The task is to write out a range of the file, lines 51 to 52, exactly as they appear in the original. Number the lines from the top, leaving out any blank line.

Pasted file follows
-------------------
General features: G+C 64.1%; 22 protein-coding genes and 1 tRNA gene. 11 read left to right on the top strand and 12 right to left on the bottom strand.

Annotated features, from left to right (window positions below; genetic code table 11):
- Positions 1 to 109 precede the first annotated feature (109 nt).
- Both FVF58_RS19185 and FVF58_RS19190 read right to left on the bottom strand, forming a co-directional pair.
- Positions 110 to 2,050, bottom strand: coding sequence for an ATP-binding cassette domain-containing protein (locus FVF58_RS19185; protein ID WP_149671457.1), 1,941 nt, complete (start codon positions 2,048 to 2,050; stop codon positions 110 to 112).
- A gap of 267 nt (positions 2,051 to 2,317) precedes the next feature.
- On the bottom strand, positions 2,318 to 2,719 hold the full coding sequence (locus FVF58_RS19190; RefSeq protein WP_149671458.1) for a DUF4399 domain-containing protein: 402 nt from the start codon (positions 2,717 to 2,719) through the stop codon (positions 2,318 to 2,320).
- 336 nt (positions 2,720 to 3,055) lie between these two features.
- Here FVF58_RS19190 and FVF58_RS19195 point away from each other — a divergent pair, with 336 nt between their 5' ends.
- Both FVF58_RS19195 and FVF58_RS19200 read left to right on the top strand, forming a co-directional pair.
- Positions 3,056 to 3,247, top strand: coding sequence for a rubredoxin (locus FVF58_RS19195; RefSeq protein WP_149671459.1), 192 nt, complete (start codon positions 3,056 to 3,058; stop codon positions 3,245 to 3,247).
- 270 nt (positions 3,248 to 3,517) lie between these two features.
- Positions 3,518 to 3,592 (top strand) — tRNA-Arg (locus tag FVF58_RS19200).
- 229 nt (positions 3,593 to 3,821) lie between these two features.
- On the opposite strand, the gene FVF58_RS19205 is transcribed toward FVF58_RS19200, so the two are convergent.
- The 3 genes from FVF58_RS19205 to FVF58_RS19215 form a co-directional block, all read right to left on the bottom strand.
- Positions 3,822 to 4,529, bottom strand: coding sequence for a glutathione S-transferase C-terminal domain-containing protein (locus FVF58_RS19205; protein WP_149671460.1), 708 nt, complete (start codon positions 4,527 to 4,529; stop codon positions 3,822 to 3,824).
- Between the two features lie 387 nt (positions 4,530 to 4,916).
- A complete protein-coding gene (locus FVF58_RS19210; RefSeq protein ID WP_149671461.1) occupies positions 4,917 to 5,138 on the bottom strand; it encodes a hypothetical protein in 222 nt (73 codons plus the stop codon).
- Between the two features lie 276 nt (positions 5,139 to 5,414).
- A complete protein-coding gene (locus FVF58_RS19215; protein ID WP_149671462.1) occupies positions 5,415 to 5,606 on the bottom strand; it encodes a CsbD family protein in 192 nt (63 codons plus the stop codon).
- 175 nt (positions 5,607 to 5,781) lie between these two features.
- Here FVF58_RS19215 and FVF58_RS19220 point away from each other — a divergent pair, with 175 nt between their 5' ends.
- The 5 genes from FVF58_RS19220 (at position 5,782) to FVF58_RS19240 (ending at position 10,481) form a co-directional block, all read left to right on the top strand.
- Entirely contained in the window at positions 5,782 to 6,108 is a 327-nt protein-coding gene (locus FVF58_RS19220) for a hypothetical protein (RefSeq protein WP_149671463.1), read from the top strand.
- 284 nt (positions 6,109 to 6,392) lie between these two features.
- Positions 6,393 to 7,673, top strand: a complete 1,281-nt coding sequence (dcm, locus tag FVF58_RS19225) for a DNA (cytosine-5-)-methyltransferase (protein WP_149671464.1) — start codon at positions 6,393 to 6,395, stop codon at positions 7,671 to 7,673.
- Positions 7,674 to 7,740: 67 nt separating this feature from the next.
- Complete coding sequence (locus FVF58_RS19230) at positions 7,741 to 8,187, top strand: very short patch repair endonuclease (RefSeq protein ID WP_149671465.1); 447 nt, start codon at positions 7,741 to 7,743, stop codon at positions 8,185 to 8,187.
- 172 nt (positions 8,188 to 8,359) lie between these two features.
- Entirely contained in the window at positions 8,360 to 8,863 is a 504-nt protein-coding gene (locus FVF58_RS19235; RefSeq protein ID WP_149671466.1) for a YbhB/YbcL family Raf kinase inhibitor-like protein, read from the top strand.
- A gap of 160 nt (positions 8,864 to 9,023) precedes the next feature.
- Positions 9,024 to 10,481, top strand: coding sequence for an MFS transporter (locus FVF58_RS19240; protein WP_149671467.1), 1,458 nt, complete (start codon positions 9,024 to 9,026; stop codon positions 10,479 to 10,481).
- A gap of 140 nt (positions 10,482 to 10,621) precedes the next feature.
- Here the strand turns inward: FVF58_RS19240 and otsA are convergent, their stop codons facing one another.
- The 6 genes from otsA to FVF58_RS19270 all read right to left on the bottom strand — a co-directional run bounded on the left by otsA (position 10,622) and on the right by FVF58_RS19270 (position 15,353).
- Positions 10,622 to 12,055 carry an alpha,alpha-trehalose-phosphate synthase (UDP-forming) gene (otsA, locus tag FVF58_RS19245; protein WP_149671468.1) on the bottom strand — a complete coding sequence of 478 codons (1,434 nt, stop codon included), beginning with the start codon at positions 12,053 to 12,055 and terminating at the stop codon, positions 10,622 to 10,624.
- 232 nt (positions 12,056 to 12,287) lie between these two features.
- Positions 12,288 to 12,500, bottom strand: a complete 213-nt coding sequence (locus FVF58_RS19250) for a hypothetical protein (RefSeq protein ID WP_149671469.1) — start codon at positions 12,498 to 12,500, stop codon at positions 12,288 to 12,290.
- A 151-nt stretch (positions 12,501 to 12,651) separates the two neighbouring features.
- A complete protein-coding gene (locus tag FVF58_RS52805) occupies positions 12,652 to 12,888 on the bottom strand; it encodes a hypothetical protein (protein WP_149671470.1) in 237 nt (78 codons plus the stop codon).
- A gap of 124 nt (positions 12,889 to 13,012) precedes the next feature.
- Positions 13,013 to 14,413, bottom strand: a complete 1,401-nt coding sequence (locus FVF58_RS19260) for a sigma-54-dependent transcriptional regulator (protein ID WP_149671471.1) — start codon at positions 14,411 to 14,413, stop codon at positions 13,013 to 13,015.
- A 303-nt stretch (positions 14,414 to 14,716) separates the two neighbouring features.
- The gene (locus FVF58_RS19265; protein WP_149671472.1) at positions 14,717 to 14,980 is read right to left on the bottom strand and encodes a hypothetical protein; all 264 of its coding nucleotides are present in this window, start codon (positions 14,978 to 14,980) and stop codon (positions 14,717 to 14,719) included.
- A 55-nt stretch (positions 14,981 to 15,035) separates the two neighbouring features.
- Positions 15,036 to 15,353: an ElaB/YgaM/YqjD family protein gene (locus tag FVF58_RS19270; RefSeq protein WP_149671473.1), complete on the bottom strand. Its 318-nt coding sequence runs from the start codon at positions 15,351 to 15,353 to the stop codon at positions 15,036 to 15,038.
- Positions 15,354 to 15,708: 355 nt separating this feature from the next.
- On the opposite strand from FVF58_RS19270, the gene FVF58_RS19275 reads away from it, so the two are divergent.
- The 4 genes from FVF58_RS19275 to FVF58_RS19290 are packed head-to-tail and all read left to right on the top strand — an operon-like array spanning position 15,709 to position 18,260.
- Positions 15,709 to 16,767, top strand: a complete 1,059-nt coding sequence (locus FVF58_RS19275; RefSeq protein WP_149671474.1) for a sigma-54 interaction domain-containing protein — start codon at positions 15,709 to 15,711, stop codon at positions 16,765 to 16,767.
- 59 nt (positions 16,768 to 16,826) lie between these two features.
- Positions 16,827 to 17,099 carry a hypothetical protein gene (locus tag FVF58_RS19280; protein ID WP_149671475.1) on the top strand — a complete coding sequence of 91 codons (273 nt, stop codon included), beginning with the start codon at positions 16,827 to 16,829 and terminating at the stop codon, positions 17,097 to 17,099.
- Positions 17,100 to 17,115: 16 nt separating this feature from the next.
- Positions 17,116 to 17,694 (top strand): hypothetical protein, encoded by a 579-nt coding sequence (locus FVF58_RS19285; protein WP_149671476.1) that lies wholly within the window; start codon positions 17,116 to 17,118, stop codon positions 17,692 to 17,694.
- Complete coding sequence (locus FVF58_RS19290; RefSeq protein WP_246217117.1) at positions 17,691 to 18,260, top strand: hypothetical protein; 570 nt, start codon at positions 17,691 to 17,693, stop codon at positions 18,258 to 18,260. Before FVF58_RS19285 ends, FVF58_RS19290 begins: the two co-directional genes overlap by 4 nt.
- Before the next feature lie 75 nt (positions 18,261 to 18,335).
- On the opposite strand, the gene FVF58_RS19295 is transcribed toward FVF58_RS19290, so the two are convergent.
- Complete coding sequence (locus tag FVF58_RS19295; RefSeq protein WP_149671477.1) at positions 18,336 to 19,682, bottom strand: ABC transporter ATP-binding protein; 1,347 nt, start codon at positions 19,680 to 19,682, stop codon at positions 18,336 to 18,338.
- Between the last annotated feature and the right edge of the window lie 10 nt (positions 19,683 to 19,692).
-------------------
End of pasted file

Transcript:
- Positions 15,709 to 16,767, top strand: a complete 1,059-nt coding sequence (locus FVF58_RS19275; RefSeq protein WP_149671474.1) for a sigma-54 interaction domain-containing protein — start codon at positions 15,709 to 15,711, stop codon at positions 16,765 to 16,767.
- 59 nt (positions 16,768 to 16,826) lie between these two features.